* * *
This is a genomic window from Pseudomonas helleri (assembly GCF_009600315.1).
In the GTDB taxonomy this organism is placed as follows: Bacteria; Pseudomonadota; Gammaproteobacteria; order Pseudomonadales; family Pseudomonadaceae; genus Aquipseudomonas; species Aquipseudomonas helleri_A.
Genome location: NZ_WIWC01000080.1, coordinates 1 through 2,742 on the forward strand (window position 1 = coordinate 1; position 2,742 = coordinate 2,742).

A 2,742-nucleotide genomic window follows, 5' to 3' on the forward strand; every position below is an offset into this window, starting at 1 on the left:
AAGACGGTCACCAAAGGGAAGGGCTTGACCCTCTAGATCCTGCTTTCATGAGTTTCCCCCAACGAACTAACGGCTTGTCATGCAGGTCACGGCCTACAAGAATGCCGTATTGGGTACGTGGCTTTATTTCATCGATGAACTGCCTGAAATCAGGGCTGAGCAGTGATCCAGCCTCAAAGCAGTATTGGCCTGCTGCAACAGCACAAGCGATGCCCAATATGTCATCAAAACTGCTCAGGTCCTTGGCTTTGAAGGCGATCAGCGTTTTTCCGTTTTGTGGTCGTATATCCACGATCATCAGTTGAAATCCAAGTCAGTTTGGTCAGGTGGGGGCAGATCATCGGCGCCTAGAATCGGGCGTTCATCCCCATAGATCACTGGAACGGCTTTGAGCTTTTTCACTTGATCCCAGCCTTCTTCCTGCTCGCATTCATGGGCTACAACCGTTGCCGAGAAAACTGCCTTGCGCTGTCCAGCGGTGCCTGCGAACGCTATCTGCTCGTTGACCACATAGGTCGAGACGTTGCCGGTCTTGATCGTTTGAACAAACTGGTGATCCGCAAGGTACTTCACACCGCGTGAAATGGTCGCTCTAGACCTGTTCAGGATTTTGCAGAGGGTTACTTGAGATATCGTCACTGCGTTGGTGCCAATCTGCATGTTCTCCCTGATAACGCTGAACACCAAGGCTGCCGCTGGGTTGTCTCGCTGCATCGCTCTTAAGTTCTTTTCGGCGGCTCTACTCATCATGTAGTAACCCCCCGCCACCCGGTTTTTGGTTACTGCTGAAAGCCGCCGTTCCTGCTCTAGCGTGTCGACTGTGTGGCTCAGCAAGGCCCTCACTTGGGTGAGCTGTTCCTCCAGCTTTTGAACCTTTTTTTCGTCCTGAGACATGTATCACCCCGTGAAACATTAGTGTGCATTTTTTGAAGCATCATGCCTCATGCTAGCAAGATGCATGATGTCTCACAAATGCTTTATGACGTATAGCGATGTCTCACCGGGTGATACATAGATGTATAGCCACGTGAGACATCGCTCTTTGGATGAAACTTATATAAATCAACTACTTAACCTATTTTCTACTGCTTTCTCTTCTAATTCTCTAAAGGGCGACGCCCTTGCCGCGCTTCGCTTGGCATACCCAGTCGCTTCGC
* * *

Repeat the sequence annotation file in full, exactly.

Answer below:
This is a genomic window from Pseudomonas helleri (assembly GCF_009600315.1).
In the GTDB taxonomy this organism is placed as follows: Bacteria; Pseudomonadota; Gammaproteobacteria; order Pseudomonadales; family Pseudomonadaceae; genus Aquipseudomonas; species Aquipseudomonas helleri_A.
Genome location: NZ_WIWC01000080.1, coordinates 1 through 2,742 on the forward strand (window position 1 = coordinate 1; position 2,742 = coordinate 2,742).

A 2,742-nucleotide genomic window follows, 5' to 3' on the forward strand; every position below is an offset into this window, starting at 1 on the left:
AAGACGGTCACCAAAGGGAAGGGCTTGACCCTCTAGATCCTGCTTTCATGAGTTTCCCCCAACGAACTAACGGCTTGTCATGCAGGTCACGGCCTACAAGAATGCCGTATTGGGTACGTGGCTTTATTTCATCGATGAACTGCCTGAAATCAGGGCTGAGCAGTGATCCAGCCTCAAAGCAGTATTGGCCTGCTGCAACAGCACAAGCGATGCCCAATATGTCATCAAAACTGCTCAGGTCCTTGGCTTTGAAGGCGATCAGCGTTTTTCCGTTTTGTGGTCGTATATCCACGATCATCAGTTGAAATCCAAGTCAGTTTGGTCAGGTGGGGGCAGATCATCGGCGCCTAGAATCGGGCGTTCATCCCCATAGATCACTGGAACGGCTTTGAGCTTTTTCACTTGATCCCAGCCTTCTTCCTGCTCGCATTCATGGGCTACAACCGTTGCCGAGAAAACTGCCTTGCGCTGTCCAGCGGTGCCTGCGAACGCTATCTGCTCGTTGACCACATAGGTCGAGACGTTGCCGGTCTTGATCGTTTGAACAAACTGGTGATCCGCAAGGTACTTCACACCGCGTGAAATGGTCGCTCTAGACCTGTTCAGGATTTTGCAGAGGGTTACTTGAGATATCGTCACTGCGTTGGTGCCAATCTGCATGTTCTCCCTGATAACGCTGAACACCAAGGCTGCCGCTGGGTTGTCTCGCTGCATCGCTCTTAAGTTCTTTTCGGCGGCTCTACTCATCATGTAGTAACCCCCCGCCACCCGGTTTTTGGTTACTGCTGAAAGCCGCCGTTCCTGCTCTAGCGTGTCGACTGTGTGGCTCAGCAAGGCCCTCACTTGGGTGAGCTGTTCCTCCAGCTTTTGAACCTTTTTTTCGTCCTGAGACATGTATCACCCCGTGAAACATTAGTGTGCATTTTTTGAAGCATCATGCCTCATGCTAGCAAGATGCATGATGTCTCACAAATGCTTTATGACGTATAGCGATGTCTCACCGGGTGATACATAGATGTATAGCCACGTGAGACATCGCTCTTTGGATGAAACTTATATAAATCAACTACTTAACCTATTTTCTACTGCTTTCTCTTCTAATTCTCTAAAGGGCGACGCCCTTGCCGCGCTTCGCTTGGCATACCCAGTCGCTTCGC